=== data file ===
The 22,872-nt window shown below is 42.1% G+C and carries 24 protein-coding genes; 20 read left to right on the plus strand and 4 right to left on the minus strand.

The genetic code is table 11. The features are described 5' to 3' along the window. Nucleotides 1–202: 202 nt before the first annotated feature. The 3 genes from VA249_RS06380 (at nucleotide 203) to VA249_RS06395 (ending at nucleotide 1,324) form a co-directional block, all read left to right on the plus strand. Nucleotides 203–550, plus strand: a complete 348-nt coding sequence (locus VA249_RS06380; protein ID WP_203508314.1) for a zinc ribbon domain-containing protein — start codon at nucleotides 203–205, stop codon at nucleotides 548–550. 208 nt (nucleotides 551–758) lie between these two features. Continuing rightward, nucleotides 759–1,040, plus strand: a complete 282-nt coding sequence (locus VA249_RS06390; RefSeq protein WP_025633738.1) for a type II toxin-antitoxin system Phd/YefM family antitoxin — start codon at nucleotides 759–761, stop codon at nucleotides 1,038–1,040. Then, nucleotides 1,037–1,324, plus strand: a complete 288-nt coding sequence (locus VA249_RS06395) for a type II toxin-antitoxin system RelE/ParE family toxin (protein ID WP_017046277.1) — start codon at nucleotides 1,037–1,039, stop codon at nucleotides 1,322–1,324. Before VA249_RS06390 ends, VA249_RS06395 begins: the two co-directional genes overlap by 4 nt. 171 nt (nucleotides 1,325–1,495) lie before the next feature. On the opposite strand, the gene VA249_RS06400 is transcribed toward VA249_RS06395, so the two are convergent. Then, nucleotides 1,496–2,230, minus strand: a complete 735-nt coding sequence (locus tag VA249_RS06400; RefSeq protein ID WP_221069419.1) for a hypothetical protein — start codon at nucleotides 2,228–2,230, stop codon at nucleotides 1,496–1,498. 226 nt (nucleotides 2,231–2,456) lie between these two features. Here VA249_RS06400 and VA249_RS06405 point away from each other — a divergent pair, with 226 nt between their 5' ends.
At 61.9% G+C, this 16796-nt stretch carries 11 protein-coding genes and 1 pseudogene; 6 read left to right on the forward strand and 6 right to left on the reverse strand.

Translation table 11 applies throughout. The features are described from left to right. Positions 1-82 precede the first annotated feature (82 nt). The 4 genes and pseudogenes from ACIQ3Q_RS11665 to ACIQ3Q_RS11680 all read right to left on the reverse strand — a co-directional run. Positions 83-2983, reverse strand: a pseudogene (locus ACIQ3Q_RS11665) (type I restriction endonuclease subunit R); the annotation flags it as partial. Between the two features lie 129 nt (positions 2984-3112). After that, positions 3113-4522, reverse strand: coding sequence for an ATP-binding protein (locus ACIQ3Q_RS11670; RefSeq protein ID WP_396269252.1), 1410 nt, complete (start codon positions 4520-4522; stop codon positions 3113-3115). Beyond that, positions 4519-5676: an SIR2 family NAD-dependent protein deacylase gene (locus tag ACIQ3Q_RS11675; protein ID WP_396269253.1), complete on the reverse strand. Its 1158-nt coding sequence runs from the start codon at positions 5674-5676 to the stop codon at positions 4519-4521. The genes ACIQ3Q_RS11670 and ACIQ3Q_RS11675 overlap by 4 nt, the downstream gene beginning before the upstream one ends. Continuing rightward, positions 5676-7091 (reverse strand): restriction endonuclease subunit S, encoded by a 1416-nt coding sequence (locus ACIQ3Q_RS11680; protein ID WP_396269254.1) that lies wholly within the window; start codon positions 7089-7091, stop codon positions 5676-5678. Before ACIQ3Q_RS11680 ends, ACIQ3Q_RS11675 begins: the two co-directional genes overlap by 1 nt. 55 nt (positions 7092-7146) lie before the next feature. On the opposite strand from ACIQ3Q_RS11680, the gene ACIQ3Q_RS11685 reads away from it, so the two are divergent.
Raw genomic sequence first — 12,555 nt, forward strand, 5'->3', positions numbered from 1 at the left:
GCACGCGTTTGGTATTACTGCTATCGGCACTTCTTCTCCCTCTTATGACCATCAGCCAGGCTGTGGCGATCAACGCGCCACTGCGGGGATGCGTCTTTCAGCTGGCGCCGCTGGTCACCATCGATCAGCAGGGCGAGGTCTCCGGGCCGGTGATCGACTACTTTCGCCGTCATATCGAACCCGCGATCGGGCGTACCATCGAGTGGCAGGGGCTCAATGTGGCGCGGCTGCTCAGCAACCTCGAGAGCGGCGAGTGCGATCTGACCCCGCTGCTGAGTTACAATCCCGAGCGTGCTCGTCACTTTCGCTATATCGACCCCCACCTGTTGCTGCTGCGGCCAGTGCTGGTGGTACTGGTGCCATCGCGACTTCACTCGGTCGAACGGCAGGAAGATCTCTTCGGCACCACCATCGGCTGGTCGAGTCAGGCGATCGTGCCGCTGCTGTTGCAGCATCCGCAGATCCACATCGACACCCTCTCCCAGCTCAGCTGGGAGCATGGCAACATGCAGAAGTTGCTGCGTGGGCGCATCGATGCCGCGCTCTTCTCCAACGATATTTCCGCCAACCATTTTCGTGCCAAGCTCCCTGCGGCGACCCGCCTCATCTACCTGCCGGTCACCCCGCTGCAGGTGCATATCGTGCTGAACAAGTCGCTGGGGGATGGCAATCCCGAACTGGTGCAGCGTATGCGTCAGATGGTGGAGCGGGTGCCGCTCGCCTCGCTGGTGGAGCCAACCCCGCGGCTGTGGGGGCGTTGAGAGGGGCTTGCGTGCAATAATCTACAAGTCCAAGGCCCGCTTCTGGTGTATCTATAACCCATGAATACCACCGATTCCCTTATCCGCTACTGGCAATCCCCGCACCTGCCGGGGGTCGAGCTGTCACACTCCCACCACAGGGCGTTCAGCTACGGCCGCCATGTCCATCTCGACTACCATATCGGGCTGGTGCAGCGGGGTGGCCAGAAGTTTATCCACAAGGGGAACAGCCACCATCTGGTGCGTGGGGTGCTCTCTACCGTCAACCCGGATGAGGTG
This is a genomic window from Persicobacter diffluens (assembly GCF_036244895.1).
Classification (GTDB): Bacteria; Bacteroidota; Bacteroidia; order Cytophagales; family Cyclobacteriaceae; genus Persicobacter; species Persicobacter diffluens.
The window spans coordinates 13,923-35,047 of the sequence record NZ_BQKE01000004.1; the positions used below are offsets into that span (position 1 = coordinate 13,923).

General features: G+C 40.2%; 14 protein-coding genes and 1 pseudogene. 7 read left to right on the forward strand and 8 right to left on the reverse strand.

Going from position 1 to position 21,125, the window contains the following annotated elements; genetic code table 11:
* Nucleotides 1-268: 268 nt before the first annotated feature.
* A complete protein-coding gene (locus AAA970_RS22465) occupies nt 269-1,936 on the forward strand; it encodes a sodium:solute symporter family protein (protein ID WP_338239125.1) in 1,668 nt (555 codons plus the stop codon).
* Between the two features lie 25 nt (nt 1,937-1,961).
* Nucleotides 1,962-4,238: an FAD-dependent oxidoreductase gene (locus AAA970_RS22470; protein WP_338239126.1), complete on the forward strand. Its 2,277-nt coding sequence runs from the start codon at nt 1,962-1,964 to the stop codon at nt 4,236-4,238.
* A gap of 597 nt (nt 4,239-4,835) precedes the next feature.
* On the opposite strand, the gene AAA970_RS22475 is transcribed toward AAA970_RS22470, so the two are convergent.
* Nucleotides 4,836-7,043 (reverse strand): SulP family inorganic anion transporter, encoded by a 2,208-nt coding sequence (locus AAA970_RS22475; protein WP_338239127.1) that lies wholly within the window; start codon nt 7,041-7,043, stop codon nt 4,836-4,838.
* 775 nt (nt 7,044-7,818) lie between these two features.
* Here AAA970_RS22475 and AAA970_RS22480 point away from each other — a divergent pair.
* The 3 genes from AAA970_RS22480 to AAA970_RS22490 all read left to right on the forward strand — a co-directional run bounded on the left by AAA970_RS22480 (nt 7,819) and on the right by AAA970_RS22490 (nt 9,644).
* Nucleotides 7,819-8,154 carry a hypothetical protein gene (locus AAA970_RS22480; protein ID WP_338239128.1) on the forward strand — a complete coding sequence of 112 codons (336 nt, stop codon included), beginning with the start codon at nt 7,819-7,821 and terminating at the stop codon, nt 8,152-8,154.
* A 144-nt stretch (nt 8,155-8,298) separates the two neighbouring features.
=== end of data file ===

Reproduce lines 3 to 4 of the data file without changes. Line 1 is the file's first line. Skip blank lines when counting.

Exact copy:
At 61.9% G+C, this 16796-nt stretch carries 11 protein-coding genes and 1 pseudogene; 6 read left to right on the forward strand and 6 right to left on the reverse strand.

Translation table 11 applies throughout. The features are described from left to right. Positions 1-82 precede the first annotated feature (82 nt). The 4 genes and pseudogenes from ACIQ3Q_RS11665 to ACIQ3Q_RS11680 all read right to left on the reverse strand — a co-directional run. Positions 83-2983, reverse strand: a pseudogene (locus ACIQ3Q_RS11665) (type I restriction endonuclease subunit R); the annotation flags it as partial. Between the two features lie 129 nt (positions 2984-3112). After that, positions 3113-4522, reverse strand: coding sequence for an ATP-binding protein (locus ACIQ3Q_RS11670; RefSeq protein ID WP_396269252.1), 1410 nt, complete (start codon positions 4520-4522; stop codon positions 3113-3115). Beyond that, positions 4519-5676: an SIR2 family NAD-dependent protein deacylase gene (locus tag ACIQ3Q_RS11675; protein ID WP_396269253.1), complete on the reverse strand. Its 1158-nt coding sequence runs from the start codon at positions 5674-5676 to the stop codon at positions 4519-4521. The genes ACIQ3Q_RS11670 and ACIQ3Q_RS11675 overlap by 4 nt, the downstream gene beginning before the upstream one ends. Continuing rightward, positions 5676-7091 (reverse strand): restriction endonuclease subunit S, encoded by a 1416-nt coding sequence (locus ACIQ3Q_RS11680; protein ID WP_396269254.1) that lies wholly within the window; start codon positions 7089-7091, stop codon positions 5676-5678. Before ACIQ3Q_RS11680 ends, ACIQ3Q_RS11675 begins: the two co-directional genes overlap by 1 nt. 55 nt (positions 7092-7146) lie before the next feature. On the opposite strand from ACIQ3Q_RS11680, the gene ACIQ3Q_RS11685 reads away from it, so the two are divergent.